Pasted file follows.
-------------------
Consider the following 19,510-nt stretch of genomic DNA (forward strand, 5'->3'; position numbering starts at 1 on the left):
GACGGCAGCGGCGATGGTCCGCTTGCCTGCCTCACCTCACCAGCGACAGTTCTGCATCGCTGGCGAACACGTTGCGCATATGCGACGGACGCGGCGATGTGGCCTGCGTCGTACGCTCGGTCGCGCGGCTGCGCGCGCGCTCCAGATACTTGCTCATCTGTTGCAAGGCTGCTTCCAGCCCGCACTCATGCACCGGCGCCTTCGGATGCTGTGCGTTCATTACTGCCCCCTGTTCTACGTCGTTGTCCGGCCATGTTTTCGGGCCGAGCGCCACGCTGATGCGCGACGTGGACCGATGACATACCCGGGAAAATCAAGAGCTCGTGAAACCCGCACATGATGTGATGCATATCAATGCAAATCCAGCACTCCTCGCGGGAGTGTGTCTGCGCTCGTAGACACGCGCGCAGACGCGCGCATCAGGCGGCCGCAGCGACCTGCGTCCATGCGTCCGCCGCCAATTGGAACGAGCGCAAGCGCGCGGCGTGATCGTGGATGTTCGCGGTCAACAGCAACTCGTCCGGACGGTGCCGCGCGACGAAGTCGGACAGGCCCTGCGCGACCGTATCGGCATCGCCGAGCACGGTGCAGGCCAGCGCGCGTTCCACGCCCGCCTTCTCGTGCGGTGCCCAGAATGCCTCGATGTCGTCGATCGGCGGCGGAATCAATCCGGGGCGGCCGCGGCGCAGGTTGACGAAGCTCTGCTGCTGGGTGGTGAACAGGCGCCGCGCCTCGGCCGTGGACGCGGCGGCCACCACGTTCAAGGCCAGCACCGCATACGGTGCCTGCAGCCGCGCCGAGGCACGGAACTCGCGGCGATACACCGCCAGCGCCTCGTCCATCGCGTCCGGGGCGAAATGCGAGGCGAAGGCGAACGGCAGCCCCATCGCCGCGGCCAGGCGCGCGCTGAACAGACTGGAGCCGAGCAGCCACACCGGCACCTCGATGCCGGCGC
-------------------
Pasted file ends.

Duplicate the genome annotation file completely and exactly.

Consider the following 19,510-nt stretch of genomic DNA (forward strand, 5'->3'; position numbering starts at 1 on the left):
GACGGCAGCGGCGATGGTCCGCTTGCCTGCCTCACCTCACCAGCGACAGTTCTGCATCGCTGGCGAACACGTTGCGCATATGCGACGGACGCGGCGATGTGGCCTGCGTCGTACGCTCGGTCGCGCGGCTGCGCGCGCGCTCCAGATACTTGCTCATCTGTTGCAAGGCTGCTTCCAGCCCGCACTCATGCACCGGCGCCTTCGGATGCTGTGCGTTCATTACTGCCCCCTGTTCTACGTCGTTGTCCGGCCATGTTTTCGGGCCGAGCGCCACGCTGATGCGCGACGTGGACCGATGACATACCCGGGAAAATCAAGAGCTCGTGAAACCCGCACATGATGTGATGCATATCAATGCAAATCCAGCACTCCTCGCGGGAGTGTGTCTGCGCTCGTAGACACGCGCGCAGACGCGCGCATCAGGCGGCCGCAGCGACCTGCGTCCATGCGTCCGCCGCCAATTGGAACGAGCGCAAGCGCGCGGCGTGATCGTGGATGTTCGCGGTCAACAGCAACTCGTCCGGACGGTGCCGCGCGACGAAGTCGGACAGGCCCTGCGCGACCGTATCGGCATCGCCGAGCACGGTGCAGGCCAGCGCGCGTTCCACGCCCGCCTTCTCGTGCGGTGCCCAGAATGCCTCGATGTCGTCGATCGGCGGCGGAATCAATCCGGGGCGGCCGCGGCGCAGGTTGACGAAGCTCTGCTGCTGGGTGGTGAACAGGCGCCGCGCCTCGGCCGTGGACGCGGCGGCCACCACGTTCAAGGCCAGCACCGCATACGGTGCCTGCAGCCGCGCCGAGGCACGGAACTCGCGGCGATACACCGCCAGCGCCTCGTCCATCGCGTCCGGGGCGAAATGCGAGGCGAAGGCGAACGGCAGCCCCATCGCCGCGGCCAGGCGCGCGCTGAACAGACTGGAGCCGAGCAGCCACACCGGCACCTCGATGCCGGCGC